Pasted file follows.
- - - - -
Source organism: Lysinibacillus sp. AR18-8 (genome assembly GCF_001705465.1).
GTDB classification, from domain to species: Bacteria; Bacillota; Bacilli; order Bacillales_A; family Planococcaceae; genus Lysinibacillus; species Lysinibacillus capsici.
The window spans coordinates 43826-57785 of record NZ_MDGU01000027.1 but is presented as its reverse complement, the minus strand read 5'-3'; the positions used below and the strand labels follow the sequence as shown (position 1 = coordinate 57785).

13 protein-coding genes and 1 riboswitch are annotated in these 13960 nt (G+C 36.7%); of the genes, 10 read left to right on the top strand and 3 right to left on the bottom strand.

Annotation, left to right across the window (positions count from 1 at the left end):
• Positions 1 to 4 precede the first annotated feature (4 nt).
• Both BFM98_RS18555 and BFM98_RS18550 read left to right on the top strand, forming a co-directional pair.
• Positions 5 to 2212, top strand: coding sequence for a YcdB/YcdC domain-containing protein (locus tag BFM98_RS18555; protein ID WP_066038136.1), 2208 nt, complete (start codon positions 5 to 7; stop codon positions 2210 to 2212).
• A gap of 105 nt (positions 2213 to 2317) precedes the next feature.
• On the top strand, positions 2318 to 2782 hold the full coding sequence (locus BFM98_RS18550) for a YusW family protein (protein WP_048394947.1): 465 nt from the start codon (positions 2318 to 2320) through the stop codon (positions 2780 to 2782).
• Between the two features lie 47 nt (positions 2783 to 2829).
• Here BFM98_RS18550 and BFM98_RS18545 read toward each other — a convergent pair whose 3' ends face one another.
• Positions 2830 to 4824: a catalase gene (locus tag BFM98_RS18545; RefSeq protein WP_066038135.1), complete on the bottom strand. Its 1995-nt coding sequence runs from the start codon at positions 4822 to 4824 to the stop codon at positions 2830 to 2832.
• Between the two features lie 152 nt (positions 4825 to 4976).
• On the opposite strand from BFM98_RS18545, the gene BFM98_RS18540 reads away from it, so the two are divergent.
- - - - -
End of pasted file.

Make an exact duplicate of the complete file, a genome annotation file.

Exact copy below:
Source organism: Lysinibacillus sp. AR18-8 (genome assembly GCF_001705465.1).
GTDB classification, from domain to species: Bacteria; Bacillota; Bacilli; order Bacillales_A; family Planococcaceae; genus Lysinibacillus; species Lysinibacillus capsici.
The window spans coordinates 43826-57785 of record NZ_MDGU01000027.1 but is presented as its reverse complement, the minus strand read 5'-3'; the positions used below and the strand labels follow the sequence as shown (position 1 = coordinate 57785).

13 protein-coding genes and 1 riboswitch are annotated in these 13960 nt (G+C 36.7%); of the genes, 10 read left to right on the top strand and 3 right to left on the bottom strand.

Annotation, left to right across the window (positions count from 1 at the left end):
• Positions 1 to 4 precede the first annotated feature (4 nt).
• Both BFM98_RS18555 and BFM98_RS18550 read left to right on the top strand, forming a co-directional pair.
• Positions 5 to 2212, top strand: coding sequence for a YcdB/YcdC domain-containing protein (locus tag BFM98_RS18555; protein ID WP_066038136.1), 2208 nt, complete (start codon positions 5 to 7; stop codon positions 2210 to 2212).
• A gap of 105 nt (positions 2213 to 2317) precedes the next feature.
• On the top strand, positions 2318 to 2782 hold the full coding sequence (locus BFM98_RS18550) for a YusW family protein (protein WP_048394947.1): 465 nt from the start codon (positions 2318 to 2320) through the stop codon (positions 2780 to 2782).
• Between the two features lie 47 nt (positions 2783 to 2829).
• Here BFM98_RS18550 and BFM98_RS18545 read toward each other — a convergent pair whose 3' ends face one another.
• Positions 2830 to 4824: a catalase gene (locus tag BFM98_RS18545; RefSeq protein WP_066038135.1), complete on the bottom strand. Its 1995-nt coding sequence runs from the start codon at positions 4822 to 4824 to the stop codon at positions 2830 to 2832.
• Between the two features lie 152 nt (positions 4825 to 4976).
• On the opposite strand from BFM98_RS18545, the gene BFM98_RS18540 reads away from it, so the two are divergent.